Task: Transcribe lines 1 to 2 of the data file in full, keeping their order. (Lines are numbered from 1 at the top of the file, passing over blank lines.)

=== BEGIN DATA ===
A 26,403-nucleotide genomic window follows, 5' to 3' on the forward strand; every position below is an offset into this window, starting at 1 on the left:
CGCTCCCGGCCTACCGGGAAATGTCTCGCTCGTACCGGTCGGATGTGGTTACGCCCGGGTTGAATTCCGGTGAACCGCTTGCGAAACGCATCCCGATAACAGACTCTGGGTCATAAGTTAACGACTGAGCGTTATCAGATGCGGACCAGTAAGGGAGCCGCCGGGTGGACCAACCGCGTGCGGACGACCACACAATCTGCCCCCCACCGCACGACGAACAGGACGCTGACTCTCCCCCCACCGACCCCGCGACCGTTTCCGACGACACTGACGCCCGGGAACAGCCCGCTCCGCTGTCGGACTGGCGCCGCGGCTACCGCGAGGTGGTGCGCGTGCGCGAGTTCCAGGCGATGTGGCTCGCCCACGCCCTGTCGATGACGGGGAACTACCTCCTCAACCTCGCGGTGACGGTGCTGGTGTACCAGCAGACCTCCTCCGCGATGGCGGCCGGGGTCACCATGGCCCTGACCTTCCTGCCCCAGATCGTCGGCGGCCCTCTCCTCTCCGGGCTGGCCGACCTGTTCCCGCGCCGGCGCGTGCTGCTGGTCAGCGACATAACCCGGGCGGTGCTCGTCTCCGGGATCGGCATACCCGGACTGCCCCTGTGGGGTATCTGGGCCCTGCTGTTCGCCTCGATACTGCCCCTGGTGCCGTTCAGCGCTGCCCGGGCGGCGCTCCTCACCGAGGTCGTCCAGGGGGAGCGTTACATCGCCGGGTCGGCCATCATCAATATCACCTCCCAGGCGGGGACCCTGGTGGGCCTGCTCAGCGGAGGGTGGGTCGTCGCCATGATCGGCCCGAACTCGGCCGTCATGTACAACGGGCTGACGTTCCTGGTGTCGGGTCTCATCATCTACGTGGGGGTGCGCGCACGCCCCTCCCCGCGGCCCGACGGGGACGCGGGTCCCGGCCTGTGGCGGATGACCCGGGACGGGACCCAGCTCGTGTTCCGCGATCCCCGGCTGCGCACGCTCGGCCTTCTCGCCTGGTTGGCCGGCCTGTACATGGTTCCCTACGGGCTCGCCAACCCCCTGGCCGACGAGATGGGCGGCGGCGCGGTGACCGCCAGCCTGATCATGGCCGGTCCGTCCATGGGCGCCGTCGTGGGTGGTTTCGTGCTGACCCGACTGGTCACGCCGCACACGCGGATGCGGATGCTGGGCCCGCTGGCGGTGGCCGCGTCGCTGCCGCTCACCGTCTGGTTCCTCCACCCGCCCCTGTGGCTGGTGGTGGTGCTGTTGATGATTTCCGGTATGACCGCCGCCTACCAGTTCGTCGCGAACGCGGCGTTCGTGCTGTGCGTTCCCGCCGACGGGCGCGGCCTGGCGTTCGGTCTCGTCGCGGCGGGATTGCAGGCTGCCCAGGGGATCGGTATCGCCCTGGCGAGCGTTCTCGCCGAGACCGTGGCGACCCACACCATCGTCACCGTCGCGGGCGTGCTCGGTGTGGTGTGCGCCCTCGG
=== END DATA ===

A 26,403-nucleotide genomic window follows, 5' to 3' on the forward strand; every position below is an offset into this window, starting at 1 on the left:
CGCTCCCGGCCTACCGGGAAATGTCTCGCTCGTACCGGTCGGATGTGGTTACGCCCGGGTTGAATTCCGGTGAACCGCTTGCGAAACGCATCCCGATAACAGACTCTGGGTCATAAGTTAACGACTGAGCGTTATCAGATGCGGACCAGTAAGGGAGCCGCCGGGTGGACCAACCGCGTGCGGACGACCACACAATCTGCCCCCCACCGCACGACGAACAGGACGCTGACTCTCCCCCCACCGACCCCGCGACCGTTTCCGACGACACTGACGCCCGGGAACAGCCCGCTCCGCTGTCGGACTGGCGCCGCGGCTACCGCGAGGTGGTGCGCGTGCGCGAGTTCCAGGCGATGTGGCTCGCCCACGCCCTGTCGATGACGGGGAACTACCTCCTCAACCTCGCGGTGACGGTGCTGGTGTACCAGCAGACCTCCTCCGCGATGGCGGCCGGGGTCACCATGGCCCTGACCTTCCTGCCCCAGATCGTCGGCGGCCCTCTCCTCTCCGGGCTGGCCGACCTGTTCCCGCGCCGGCGCGTGCTGCTGGTCAGCGACATAACCCGGGCGGTGCTCGTCTCCGGGATCGGCATACCCGGACTGCCCCTGTGGGGTATCTGGGCCCTGCTGTTCGCCTCGATACTGCCCCTGGTGCCGTTCAGCGCTGCCCGGGCGGCGCTCCTCACCGAGGTCGTCCAGGGGGAGCGTTACATCGCCGGGTCGGCCATCATCAATATCACCTCCCAGGCGGGGACCCTGGTGGGCCTGCTCAGCGGAGGGTGGGTCGTCGCCATGATCGGCCCGAACTCGGCCGTCATGTACAACGGGCTGACGTTCCTGGTGTCGGGTCTCATCATCTACGTGGGGGTGCGCGCACGCCCCTCCCCGCGGCCCGACGGGGACGCGGGTCCCGGCCTGTGGCGGATGACCCGGGACGGGACCCAGCTCGTGTTCCGCGATCCCCGGCTGCGCACGCTCGGCCTTCTCGCCTGGTTGGCCGGCCTGTACATGGTTCCCTACGGGCTCGCCAACCCCCTGGCCGACGAGATGGGCGGCGGCGCGGTGACCGCCAGCCTGATCATGGCCGGTCCGTCCATGGGCGCCGTCGTGGGTGGTTTCGTGCTGACCCGACTGGTCACGCCGCACACGCGGATGCGGATGCTGGGCCCGCTGGCGGTGGCCGCGTCGCTGCCGCTCACCGTCTGGTTCCTCCACCCGCCCCTGTGGCTGGTGGTGGTGCTGTTGATGATTTCCGGTATGACCGCCGCCTACCAGTTCGTCGCGAACGCGGCGTTCGTGCTGTGCGTTCCCGCCGACGGGCGCGGCCTGGCGTTCGGTCTCGTCGCGGCGGGATTGCAGGCTGCCCAGGGGATCGGTATCGCCCTGGCGAGCGTTCTCGCCGAGACCGTGGCGACCCACACCATCGTCACCGTCGCGGGCGTGCTCGGTGTGGTGTGCGCCCTCGG